A very lovely recipe… and a wholesome muesli bar

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I collect recipes.  I have magazines and folders and catalogue cards and scraps of paper with hastily scribbled recipes everywhere.  And now that I have this blog, I have my blog books – the place to record  ideas, and more recipes.

Recently I started a new book.  The other day I was surprised to discover a new recipe in it – written by my 8 year old daughter.  It goes like this (spelling and all):

“The bLovelyRecipeWriterest recipie ever

1.  cup of love
2.  worm cups of yummy enthusiasim
3.  Sprinkle of care.
Then you have your family bread”

Completely delicious!!

And for something wholesome to chew on as we ponder the words of babes, I offer this wonderful crunchy flavor-filled and easy to make muesli bar.  Perfect for school lunch boxes, work day treats, or general munchies.

Apricot Seeded Muesli Bar 2

Seedy Apricot Muesli Bar

Recipe

  • 1  c oats
  • ½ c sesame seeds
  • ½ c sunflower seeds
  • ½ c pumpkin seeds
  • ½ c raw cashews, crushed
  • 2 T wheatgerm
  • 1 T linseed meal
  • 1 c desiccated coconut
  • 1 c dried apricots, chopped
  • 1 T white chia seeds
  • 125 g butter
  • ½ c honey
  • 1/3 c brown sugar

Line a 16 x 28 cm tray.

In a large frying pan, cook oats, nuts, and pumpkin, sunflower and sesame seeds over a medium low heat for 5 minutes, stirring frequently.  Add wheatgerm, linseed meal and coconut and cook for a further 4 minutes, stirring constantly until ingredients are just starting to brown. Remove immediately from heat and place in large bowl.  Add apricots and chia seeds.

In a small saucepan heat butter, sugar and honey until sugar is dissolved. Bring to a boil, and then reduce to a simmer and cook for 6 minutes without stirring.  Pour into dry ingredients and mix well – but quickly.

Press mixture into the tray and press down evenly. Refrigerate for a few hours before slicing.

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About baking bohemian

My name is Jen and I am the baking bohemian. My blog identity comes from the cultural background of my mother’s family, (Bohemian), and my mother’s more left wing lifestyle (bohemian). The big ‘B’ Bohemian refers to the rich cultural heritage of our family that emigrated from Bohemia when it was still its own country (it now comprises two thirds of the Czech Republic). Food featured prominently in the family and broader social life of that part of my family. No social interaction was without sustenance, and any celebration, large or small, was an invitation to cook up a storm. My own family emigrated from the United States to Australia when I was a child. For the most part we lived with our mother, and my dad eventually moved back to the US. The little ‘b’ bohemian relates to the semi-alternative lifestyle we led with our mother. I hesitate to refer to her as a hippy, for that conjures up so many misconceptions, but certainly she was on that side of the fence. She was probably more eccentric than radical at the end of the day, but she could really cook. We always set extra plates at the dinner table because inevitably people would visit at dinner time. I started cooking when I was about eight. Cookies. Obviously I was motivated by desire! I loved cooking, I loved that the kitchen was always, in every way, the heart of the house, so I was always part of anything else that was happening while I was cooking. I loved people loving my food. With all the different things that I have done in my life and am interested in, food has remained my most consistent and enduring passion.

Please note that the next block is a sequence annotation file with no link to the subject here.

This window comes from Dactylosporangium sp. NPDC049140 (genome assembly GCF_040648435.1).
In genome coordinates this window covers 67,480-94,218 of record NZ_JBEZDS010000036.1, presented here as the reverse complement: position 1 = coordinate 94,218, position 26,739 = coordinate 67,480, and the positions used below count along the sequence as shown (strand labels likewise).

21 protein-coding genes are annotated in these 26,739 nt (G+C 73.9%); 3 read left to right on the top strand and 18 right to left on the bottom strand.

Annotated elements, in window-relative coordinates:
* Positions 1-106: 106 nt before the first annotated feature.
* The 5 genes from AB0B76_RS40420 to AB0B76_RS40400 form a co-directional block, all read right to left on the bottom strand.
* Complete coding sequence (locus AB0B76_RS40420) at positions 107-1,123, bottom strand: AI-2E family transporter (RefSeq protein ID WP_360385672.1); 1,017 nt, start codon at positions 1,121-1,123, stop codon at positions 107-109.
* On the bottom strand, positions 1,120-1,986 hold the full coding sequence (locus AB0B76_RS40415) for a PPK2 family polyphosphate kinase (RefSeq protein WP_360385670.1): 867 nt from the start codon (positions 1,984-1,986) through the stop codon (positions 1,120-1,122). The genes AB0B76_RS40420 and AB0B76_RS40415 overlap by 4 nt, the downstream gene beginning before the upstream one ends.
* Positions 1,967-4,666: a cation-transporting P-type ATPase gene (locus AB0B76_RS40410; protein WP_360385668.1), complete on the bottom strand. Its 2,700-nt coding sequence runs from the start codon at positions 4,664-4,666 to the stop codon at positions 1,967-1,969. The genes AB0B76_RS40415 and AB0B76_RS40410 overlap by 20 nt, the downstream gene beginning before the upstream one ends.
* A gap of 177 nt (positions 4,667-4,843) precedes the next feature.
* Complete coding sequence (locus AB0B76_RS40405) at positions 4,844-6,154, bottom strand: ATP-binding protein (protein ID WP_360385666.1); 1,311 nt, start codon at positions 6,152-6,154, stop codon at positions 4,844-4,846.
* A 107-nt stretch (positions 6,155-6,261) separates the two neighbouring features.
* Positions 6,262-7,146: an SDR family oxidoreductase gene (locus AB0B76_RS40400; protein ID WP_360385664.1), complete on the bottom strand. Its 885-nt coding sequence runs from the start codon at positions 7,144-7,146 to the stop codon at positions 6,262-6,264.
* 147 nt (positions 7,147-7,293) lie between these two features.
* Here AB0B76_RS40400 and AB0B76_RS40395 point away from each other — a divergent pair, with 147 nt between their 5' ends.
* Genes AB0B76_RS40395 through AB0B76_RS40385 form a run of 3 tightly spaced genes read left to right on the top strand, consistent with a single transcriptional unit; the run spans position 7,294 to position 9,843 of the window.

2 responses »

  1. l am going to attempt this muesli-bar recipe, but l’ve discovered that getting these ingredients around here isn’t going to be easy. (Most of these people don’t even know what an eggplant is, let alone what to do with it.) For most of it, l’m probably going to travel to some food co-op 35-60 miles away, to some community with a larger population and/or a university. l do have some local (i.e. within 20 mlies) friends who do eat a lot of this birdseed-stuff, so l’ll endeavour to find out where they do their shopping. lt may take a while, though.

    l’m also sending a separate reply to your co-author, at your other email address. dad

    • Sorry to reply so late – have been away. I hope you have had a chance to try this by now. With many ingredients a little goes a long way, so what you buy will last…I’ll post a different style of muesli bar sometime soon – similar ingredients but different cooking method. Gives a very different result! Jen xxx

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